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To be a Nation again

January 11, 2014


There is no prize for guessing the most important political moment of 2014.  Unquestionably it will be the referendum on 18th September to decide whether the Scots wish to remain part of the United Kingdom.  Whatever your view on the issue, it is a striking political achievement for Alex Salmond to have delivered the opportunity for this question it to be put to the vote.  Despite the current state of the opinion polls, it is too early to guess the outcome.

As a Welshman, the Scottish Independence Referendum is an unsettling event.  It’s like watching an older brother grow up and prepare to leave the nest while you are still stuck with the old folks at home.  In their hearts many Welshman share their same yearning for independence but, in reality, it is unlikely that Wales will have the opportunity to secure it in the foreseeable future.  However the prospect of the United Kingdom, without Scotland, is a disturbing one.  I am, personally, a supporter of the Union but the Scots are a crucial part of what gives it its character and without them, and with talk of the possibility of leaving the European Union, the prospect of Wales as an appendage to an inward looking England is not attractive.

To understand the Independence vote it is necessary to look on three levels.

The first is the Tartan question – the emotional attachment of the Scots to their own identity and history.  There is no doubting the strength of that feeling, much less diluted than in parts of Wales with significant levels of immigration from England.  Compared to many other campaigns for independence in the last 100 years, the basis for Scottish independence is indisputable.  In relative terms (1707) Scotland has recent history as an independent country (even if sharing a monarch), there is no dispute about the location of the frontier and it has range of independent institutions which would be fit for purpose in separate nation.

The second question is the analysis of whether Scots feel they will be better off, in the short or longer term, if they were to become independent.  This is a much more open question.  Scotland is big enough to be independent (I was fascinated to be reminded as a result of recent interest in Borgen that it’s population is much the same size as Denmark) and it still has some oil.  More generally though, many will be doubtful that, without subsidies from London, Scotland will be poorer off.  All of this appears further complicated by arguments of what currency Scotland would use and whether it would be allowed to join the European Union.  It is worth remembering that Scotland, unlike Wales and Ireland, was not united with England through conquest but as a result of a failed colonial enterprise which left the country bankrupt.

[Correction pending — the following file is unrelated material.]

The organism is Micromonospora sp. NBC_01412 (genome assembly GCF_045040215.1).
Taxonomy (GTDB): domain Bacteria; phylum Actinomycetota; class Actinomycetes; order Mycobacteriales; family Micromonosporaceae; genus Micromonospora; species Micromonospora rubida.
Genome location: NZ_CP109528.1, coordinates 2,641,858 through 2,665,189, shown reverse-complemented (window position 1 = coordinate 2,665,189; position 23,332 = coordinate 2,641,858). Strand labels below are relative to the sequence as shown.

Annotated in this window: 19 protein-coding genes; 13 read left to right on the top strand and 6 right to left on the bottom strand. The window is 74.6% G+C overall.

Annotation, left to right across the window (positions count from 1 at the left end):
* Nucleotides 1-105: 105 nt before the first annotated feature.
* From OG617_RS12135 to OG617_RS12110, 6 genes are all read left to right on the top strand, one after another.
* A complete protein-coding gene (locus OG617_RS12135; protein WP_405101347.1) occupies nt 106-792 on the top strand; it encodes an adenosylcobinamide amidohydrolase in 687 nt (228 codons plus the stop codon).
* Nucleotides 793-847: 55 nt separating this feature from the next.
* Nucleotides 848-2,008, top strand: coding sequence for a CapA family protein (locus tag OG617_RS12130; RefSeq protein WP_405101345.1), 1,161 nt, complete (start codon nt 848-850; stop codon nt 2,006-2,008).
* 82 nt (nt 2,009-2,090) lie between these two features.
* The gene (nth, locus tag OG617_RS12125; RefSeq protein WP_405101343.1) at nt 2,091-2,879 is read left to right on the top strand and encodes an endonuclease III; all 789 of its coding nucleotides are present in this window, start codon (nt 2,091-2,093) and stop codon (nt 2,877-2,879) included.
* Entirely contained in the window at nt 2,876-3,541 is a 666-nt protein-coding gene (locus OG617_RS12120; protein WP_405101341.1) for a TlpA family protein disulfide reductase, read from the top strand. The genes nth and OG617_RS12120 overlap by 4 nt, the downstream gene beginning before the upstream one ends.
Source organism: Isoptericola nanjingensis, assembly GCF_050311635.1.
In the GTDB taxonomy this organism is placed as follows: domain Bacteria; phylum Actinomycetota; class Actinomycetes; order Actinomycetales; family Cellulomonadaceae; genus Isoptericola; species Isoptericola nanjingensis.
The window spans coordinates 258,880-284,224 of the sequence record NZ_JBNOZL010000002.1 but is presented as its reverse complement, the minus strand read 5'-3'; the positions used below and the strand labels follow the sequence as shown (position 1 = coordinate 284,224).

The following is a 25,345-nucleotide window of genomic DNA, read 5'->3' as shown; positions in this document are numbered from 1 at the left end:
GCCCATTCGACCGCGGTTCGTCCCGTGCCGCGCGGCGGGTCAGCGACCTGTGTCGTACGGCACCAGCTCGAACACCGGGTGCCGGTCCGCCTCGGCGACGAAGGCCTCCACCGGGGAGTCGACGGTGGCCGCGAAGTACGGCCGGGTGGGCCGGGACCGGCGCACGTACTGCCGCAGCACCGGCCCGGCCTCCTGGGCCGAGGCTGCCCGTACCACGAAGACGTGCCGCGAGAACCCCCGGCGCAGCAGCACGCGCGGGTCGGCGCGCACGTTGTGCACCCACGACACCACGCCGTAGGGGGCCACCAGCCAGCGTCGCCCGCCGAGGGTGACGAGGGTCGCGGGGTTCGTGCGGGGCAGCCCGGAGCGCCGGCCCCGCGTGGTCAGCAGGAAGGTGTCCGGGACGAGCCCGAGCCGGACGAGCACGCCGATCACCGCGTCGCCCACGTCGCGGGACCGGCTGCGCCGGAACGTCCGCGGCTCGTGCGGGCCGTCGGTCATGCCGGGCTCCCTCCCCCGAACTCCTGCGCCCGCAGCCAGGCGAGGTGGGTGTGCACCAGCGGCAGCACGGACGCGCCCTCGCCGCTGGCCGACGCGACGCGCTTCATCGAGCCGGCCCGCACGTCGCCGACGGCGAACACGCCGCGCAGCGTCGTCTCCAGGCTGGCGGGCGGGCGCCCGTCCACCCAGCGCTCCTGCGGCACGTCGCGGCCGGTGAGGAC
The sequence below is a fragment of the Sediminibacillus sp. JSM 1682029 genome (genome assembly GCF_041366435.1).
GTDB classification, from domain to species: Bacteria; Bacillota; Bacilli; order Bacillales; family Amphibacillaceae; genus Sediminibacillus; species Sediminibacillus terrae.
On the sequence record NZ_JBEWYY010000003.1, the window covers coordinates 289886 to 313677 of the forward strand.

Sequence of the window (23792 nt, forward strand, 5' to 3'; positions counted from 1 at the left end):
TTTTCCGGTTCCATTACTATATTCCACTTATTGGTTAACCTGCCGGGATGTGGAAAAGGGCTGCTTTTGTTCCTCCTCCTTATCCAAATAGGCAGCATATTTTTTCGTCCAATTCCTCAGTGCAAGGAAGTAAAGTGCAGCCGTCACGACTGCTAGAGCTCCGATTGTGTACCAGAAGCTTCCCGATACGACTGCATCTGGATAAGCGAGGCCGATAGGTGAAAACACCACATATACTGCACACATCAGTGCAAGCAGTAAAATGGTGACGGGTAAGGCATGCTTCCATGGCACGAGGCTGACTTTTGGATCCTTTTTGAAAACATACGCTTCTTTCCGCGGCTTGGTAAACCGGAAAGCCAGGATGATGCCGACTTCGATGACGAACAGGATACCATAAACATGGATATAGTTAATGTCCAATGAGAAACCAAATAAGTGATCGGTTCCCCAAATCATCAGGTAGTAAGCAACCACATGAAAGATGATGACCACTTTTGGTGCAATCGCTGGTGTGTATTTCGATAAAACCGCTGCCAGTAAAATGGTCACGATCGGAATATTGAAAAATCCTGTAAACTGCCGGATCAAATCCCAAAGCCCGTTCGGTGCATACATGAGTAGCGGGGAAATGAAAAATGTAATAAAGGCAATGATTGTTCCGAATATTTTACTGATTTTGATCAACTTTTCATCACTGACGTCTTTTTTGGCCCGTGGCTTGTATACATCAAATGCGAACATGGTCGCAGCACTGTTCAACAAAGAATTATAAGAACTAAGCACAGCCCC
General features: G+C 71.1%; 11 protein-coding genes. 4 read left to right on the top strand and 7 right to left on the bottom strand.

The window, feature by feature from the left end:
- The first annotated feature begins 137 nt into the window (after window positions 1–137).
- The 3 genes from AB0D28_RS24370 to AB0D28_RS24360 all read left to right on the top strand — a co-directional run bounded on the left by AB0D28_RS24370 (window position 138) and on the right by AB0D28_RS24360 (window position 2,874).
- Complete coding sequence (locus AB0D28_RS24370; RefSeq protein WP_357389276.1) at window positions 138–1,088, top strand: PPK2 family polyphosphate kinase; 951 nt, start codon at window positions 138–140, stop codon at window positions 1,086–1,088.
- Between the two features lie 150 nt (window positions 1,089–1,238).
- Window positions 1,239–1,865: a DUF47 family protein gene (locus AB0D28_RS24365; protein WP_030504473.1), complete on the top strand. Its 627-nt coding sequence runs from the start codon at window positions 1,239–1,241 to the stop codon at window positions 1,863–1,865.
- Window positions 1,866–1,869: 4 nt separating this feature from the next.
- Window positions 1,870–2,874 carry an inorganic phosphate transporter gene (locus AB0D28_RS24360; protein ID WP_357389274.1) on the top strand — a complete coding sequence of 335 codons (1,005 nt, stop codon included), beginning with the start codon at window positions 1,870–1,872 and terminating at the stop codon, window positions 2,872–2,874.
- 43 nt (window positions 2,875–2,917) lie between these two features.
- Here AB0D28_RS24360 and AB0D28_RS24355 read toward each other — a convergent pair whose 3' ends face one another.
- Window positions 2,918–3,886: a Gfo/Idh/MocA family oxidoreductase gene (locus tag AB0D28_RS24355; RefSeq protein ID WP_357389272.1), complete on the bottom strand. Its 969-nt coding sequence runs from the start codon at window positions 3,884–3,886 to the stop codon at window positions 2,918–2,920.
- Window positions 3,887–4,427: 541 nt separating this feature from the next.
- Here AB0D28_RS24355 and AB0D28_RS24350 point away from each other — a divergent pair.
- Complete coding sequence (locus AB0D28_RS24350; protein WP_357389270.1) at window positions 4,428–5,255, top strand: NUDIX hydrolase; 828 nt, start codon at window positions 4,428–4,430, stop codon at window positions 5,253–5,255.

The final question is that of the attraction of small nationhood and the ability to establish a national and international character which is different from that of the United Kingdom.  For me that might be the most attractive aspect of independence which might even be worth some measure of short term economic sacrifice.   To be a nation that didn’t have nuclear weapons on its soil, that didn’t think it had to intervene in every international conflict, that had a realistic sense of its own place in the world and was n’t besotted with the “special relationship”.  To be nation, also, that took a different perspective on the balance between the collective and the individual and perhaps tried to forge a different relationship with international capitalism than England seems to want to do so.  These, it seems to be me, to be genuine reasons to vote yes although of course they may be easier to dream and talk about than they are to implement in reality.

Like all democratic questions negative factors play as much a part in determining the outcome and, without doubt, antipathy towards the English, and in particular, the well-heeled southern English, will influence many Scottish voters.  There is a real challenge for English politicians such as David Cameron in determining the tactics they should best follow in the Referendum campaign and much wisdom in picking a Scottish politician like Alastair Darling as the front man for the No campaign.

If I was to make a judgement the Scots will probably vote no but by a closer margin than the polls would currently suggest.  The lesson however of the Referendum is not however to force the argument in favour of the Union as it currently exists but to use it as a spur to rethink, more widely, the model of politics in this country so that the Union going forward is something which, intrinsically, more Scots, more Welsh and indeed more English feel more comfortable in belonging to.


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